Saturday, 25 March 2017

Heronshaws of Lydd

Lydd - Yesterday, in bright spring sunshine but with a keen wind out of the east, I paid my first visit of the year to the Lydd heronry to check on the number of occupied nests. The majority of nests are in the grounds of the Grange on the corner of Dennes Lane, beneath the towering presence of the `Cathedral of the Marsh`, All Saints Church, Lydd and a few more on adjacent properties.
  Having made contact with the owner of the Grange, who is proud of `his` herons, we had a wander through the scattered woodland where Barney was most interested in the vast array of Badger holes and diggings. Apparently, these setts support up to thirty animals, and I`m not surprised judging by the extent of the earth workings. Just next door the Badgers can range across sheep pasture and further scattered woodland towards the Glebe, so perfect feeding habitat, while access into the formal garden of the Grange is restricted by an electric fence to prevent it resembling `the Somme`.
  However, back to the herons. While the majority nest in evergreen Holm Oaks and Scot`s Pines there are three pairs separate from the main body of the colony nesting in bare Oaks. In total I counted 16 occupied nests, but fortunately due to the kindness of one of the church wardens I have access to the church tower, enabling a more accurate count.
  I could find no evidence of any Little Egrets from the ground, but they have been reported; maybe I`ll have more luck from atop the tower. It is also worthwhile mentioning at this juncture that there is a large and vocal Rook population with scores of nests scattered across the tree tops, and a constant cacophony from the rookery.
  When I took over from the former heron counter, Ted Carpenter, he commented on the wide variety of trees in what is a mini arboretum, and I promised to do a proper survey at some stage. As yet I haven't got round to doing one, but even a quick glance at the woodland and grounds revealed some impressive specimens, particularly of Holm Oaks, while a Magnolia tree in the formal garden also looked spectacular in the sparkling sunlight.

                                Magnolia and Grey Heron, Lydd

A Brief History of Lydd Heronries
As far as I can ascertain Grey Herons have nested at the Grange/Glebe site since 1962 with a peak of 28 nests in 2001 and an average of about 20 nests since, with Little Egrets first reported in 2009. Prior to this period there were scattered breeding records from Westbroke, Lydd, Snargate in the 1950`s and from Walland Marsh, Dengemarsh and the Oppen Pits in the early part of the 20th Century.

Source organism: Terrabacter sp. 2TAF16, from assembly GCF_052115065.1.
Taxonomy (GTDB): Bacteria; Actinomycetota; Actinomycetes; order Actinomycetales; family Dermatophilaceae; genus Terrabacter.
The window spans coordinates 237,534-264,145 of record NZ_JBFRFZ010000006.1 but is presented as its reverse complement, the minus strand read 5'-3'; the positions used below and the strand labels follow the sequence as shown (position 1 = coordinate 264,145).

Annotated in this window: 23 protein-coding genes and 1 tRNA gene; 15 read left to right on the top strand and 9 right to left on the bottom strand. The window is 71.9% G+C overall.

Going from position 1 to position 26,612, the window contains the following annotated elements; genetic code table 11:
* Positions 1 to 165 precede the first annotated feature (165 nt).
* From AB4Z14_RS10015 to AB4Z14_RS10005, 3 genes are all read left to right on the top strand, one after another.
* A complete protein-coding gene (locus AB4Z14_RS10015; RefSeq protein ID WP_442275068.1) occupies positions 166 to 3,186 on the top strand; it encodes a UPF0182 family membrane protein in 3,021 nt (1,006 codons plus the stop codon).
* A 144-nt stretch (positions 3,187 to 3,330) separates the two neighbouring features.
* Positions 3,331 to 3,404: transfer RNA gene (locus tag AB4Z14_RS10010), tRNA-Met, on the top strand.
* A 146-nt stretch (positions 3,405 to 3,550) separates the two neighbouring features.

However, the heron`s association with Lydd goes way back into the mists of time. According to the Account Book of the Chamberlains of Lydd (1428) the sending of young heronshaws to officials of the Confederation of Cinque Ports was payment for favours rendered, as heron flesh was held in high regard and featured on the menu at many a great feast.
  The site of this ancient heronry was situated on what is today part of the Lydd Army Ranges where a Holly wood was planted on the shingle wastes during the 12th Century, the hardwood timber being used in the construction of sea defences, quays and the like. By the 15th Century the mature wood was known as the Holmstone and supported a substantial heronry, a great asset to the Corporation of Lydd who obtained young birds for the table just prior to fledging when at their fattest. The Holmstone heronry was also used for sporting purposes by falconers and archers using longbows to bring down adult birds.
  As the gun eventually replaced the longbow and falcon, heron numbers declined rapidly, along with the felling of trees during the Napoleonic period to prevent smuggling. Human pressure finally sounded the death knell for the Holmstone heronry and by 1909 Dr Norman Ticehurst writing in the Birds of Kent decreed that the heron had ceased to breed at this site.
  Thankfully, in these slightly more enlightened times the Lydd town centre heronry looks safe from molestation, although being only a small colony its presence remains tenuous. For those birdwatchers wishing to get cracking close views and photographs of herons in the nest the church tower is open to the public on Bank Holiday Monday 1st May. RSPB have a presence atop the tower (with myself on the morning shift) and it really is a worthwhile experience as by then the youngsters will be clambering about the tree tops.
  I would like to thank Ted Carpenter for providing much of the information on the Holmstone and Grange heronries for this summary.

Saturday - dry, sunny, ne 5 - At Lade pits this morning two Swallows pressing north over the shingle were the only migrants of note. Whilst cutting Barney`s coat in the garden a Firecrest was heard in the fir trees before eventually coming down to drink in the pond. Others were reported from across the Dungeness peninsula today, while the two Iceland Gulls were still at the Patch as the first Arctic Skua of the spring passed up-Channel (SO).
  This afternoon we called in the bird reserve on the way back from the allotment. On New Diggings three Black-necked and one Slavonian Grebe and five Goldeneyes, the Ring-necked Duck was still on Cook`s Pool and more Goldeneyes were on Burrowes, plus Dunlin and Redshank.


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